Não me parece grande espingarda =Videoshttp://video.google.com/videoplay?docid ... 256&q=F+35http://video.google.com/videoplay?docid ... 589&q=F+35
Tá bem queres ser mais perfeccionista diz-se então que o melhor é so para consumo da US Armed Forces
...para mim o F-35 não para de um F-16 com cara lavada e que consegue aterrar e levantar na vertical (alguns pelo menos), é como os carros também existem os opel corsa velhinhos (os quadrados) e os mais recentes (redondos) mas são ambos opel corsa, para mim o F-35 é um F-16 "quitado" e cujo custo não compensa.
New combat helmet is a vision of the future9 Nov 07 The developmental pilot helmet for the highly advanced F-35 Joint Strike Fighter is currently being evaluated by defence scientists at Boscombe Down in Wiltshire. The developmental test helmet for the Joint Strike Fighter (JSF)In 2001 the Government selected the Joint Strike Fighter to meet the requirement for a stealthy multi-role fighter to operate from the future aircraft carriers, replacing the Harriers.Unlike modern fast jet aircraft the Joint Strike Fighter, which is planned to replace the famous Harrier, does not have a ‘traditional’ head-up display – instead the computerised symbology is displayed directly onto the pilot’s visors. This Helmet Mounted Display System provides the pilot with cues for flying, navigating and fighting the aircraft. It will even superimpose infra-red imagery onto the visor which allows the pilot to ‘look through’ the cockpit floor at night and see the world below.Royal Air Force Squadron Leader Rob Harrison, who was one of the pilots who took part in the subjective assessment tests, flying in a Hawk aircraft at Boscombe Down said: "It cannot be stressed how important this sort of evaluation is to the Joint Strike Fighter Programme. The helmet is a critical piece of equipment and simply has to work."The helmet programme is being evaluated by the MOD’s DE&S Joint Combat Aircraft Integrated Project Team along with the RAF’s Centre for Aviation Medicine. The developmental head gear is manufactured by Vision Systems International and Helmet Integrated Systems Limited. The highly advanced Joint Strike Fighter, which is being built by Lockheed Martin, is planned to replace the RAF and RN’s Harriers.A Memorandum of Understanding (MoU) on the next phase of the Joint Strike Fighter (JSF) programme was signed on 12 December 2006 by then Minister of State for Defence Procurement, Lord Drayson, following a meeting with US Deputy Secretary of Defence, Gordon England, in Washington DC.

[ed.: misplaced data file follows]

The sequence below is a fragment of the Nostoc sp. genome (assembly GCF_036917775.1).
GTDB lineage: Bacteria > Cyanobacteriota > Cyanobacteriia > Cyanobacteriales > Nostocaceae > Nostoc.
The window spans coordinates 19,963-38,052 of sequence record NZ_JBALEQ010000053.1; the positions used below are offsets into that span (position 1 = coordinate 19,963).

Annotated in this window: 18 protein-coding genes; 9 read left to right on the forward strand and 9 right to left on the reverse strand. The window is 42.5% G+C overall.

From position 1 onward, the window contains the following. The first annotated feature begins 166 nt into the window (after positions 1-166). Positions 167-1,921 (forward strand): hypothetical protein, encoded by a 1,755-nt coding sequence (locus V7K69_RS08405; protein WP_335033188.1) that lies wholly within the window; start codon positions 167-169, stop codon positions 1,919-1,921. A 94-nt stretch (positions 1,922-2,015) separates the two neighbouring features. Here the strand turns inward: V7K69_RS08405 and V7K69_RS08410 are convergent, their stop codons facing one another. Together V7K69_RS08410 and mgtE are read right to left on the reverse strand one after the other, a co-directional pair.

Citação de: "Hélder"...para mim o F-35 não para de um F-16 com cara lavada e que consegue aterrar e levantar na vertical (alguns pelo menos), é como os carros também existem os opel corsa velhinhos (os quadrados) e os mais recentes (redondos) mas são ambos opel corsa, para mim o F-35 é um F-16 "quitado" e cujo custo não compensa.Isto será provavelmente o maior disparate que li nos ultimos tempos! Cumptos